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Zuckerberg’s Threads: Instagram Takes on Twitter in Rivalry Between Tech Titans


Investors eagerly anticipated Meta’s potential “Twitter-Killer” app, reflecting in a 3% stock increase, surpassing rivals despite a declining tech market.

Mark Zuckerberg, the CEO of Meta, dealt a blow to Elon Musk on Wednesday night with the launch of Instagram’s highly-anticipated Threads platform, a direct competitor to Twitter. The rivalry between the tech billionaires came to life as Threads went live. Analysts predicted that Threads’ integration with Instagram would provide it with an existing user base and advertising infrastructure, potentially diverting ad revenue from Twitter, which has been struggling under its new CEO.

Investors were excited about the prospect of Meta having a “Twitter-Killer” available on the app store. This anticipation was reflected positively in Meta’s stocks, which closed up 3% on Wednesday, outperforming competitors in the tech market despite the overall decline.

Threads was launched as a standalone app, but screenshots on Apple’s App Store revealed that users could log in using their Instagram credentials and follow the same accounts, seamlessly incorporating it into the existing habits of Instagram’s more than 2 billion monthly active users.

Meta’s move against Musk was well-timed, as Musk’s chaotic decision-making had created turbulence for Twitter in recent months. According to social media consultant Matt Navarra, who has worked with Meta, Google, and Pinterest, Meta took advantage of this opportunity. Musk’s acquisition of Twitter for $44 billion last October resulted in a decline in its value, with advertisers leaving due to staff cuts and controversies related to content moderation.

While Meta is initially expected to focus on user growth rather than advertising on Threads, Navarra believed that prominent brands would eagerly invest a significant amount in advertising on the platform to capitalize on the initial buzz. He also mentioned that Threads would likely be perceived as more appealing and brand-safe compared to what Twitter currently offers.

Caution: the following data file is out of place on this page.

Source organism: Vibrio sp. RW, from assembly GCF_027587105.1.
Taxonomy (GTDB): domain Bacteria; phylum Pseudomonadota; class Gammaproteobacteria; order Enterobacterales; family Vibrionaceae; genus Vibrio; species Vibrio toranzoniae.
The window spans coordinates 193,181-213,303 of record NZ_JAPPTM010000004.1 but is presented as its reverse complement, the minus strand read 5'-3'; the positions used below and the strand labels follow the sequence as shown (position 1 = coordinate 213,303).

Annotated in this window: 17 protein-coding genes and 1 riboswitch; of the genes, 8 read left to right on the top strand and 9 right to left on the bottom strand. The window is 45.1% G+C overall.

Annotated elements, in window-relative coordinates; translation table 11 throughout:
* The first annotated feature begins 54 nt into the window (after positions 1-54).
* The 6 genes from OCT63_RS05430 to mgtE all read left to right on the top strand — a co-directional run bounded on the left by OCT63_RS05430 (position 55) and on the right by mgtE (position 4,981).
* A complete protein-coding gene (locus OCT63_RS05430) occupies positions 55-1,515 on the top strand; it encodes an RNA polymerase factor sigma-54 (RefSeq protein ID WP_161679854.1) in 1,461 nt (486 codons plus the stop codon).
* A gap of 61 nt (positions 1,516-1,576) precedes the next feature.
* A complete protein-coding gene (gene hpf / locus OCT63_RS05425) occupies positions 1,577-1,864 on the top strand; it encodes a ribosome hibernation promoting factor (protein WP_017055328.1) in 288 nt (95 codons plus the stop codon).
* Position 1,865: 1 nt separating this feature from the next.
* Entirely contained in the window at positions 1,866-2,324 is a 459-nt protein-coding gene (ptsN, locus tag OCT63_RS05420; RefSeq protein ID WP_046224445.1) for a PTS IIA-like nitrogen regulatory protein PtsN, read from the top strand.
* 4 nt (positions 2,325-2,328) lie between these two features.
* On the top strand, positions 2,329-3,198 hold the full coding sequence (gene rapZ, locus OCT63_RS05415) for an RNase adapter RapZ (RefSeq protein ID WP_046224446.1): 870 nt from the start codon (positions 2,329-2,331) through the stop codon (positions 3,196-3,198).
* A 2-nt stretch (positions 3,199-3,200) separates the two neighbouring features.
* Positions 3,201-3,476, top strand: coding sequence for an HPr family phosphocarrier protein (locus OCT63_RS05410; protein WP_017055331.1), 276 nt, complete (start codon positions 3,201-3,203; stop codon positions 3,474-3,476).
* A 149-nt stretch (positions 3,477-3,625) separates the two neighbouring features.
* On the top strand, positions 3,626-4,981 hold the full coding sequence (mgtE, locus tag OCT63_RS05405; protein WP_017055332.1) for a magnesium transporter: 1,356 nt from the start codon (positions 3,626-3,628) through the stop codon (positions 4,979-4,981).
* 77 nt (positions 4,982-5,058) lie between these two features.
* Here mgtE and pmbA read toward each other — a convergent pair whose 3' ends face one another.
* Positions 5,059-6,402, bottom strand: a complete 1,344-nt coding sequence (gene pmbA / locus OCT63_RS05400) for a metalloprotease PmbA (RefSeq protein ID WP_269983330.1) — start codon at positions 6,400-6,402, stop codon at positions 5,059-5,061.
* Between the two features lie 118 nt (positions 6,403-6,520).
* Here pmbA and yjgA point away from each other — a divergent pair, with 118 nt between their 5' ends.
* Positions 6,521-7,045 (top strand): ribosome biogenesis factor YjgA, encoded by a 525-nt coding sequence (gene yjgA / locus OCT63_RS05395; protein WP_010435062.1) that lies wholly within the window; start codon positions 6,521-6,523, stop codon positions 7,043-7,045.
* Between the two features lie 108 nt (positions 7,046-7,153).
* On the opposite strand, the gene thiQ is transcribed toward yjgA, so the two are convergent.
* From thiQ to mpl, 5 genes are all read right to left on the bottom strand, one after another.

To promote Threads, Meta reached out to social media influencers and encouraged them to post at least twice a day, according to Ryan Detert, the CEO of influencer marketing company Influential. The failure of other Twitter competitors to take advantage of Twitter’s challenges worked in Threads’ favor. Although platforms like Mastodon, Post, and T2 attempted to lure Twitter users away, they remained relatively small in terms of user base.

Meta had faced previous failures with standalone copycat apps, notably the unsuccessful Lasso app aimed at competing with TikTok. However, they adapted by integrating a short video tool directly into Instagram and downsizing their experimental app design unit as part of cost-cutting measures.

Jasmine Enberg, a principal analyst at Insider Intelligence, pointed out that the news-oriented culture on Twitter differs from Instagram’s more visually-oriented platform. She found it difficult to imagine that devoted Twitter users, who rely on the platform for news and world events, would immediately switch to Threads.

However, Enberg noted that Meta only needs to convince a quarter of Instagram’s user base to join Threads in order to rival the size of Twitter. She emphasized that Meta does not necessarily need to convert Twitter power users into Threads users, highlighting the potential for Threads to achieve success.

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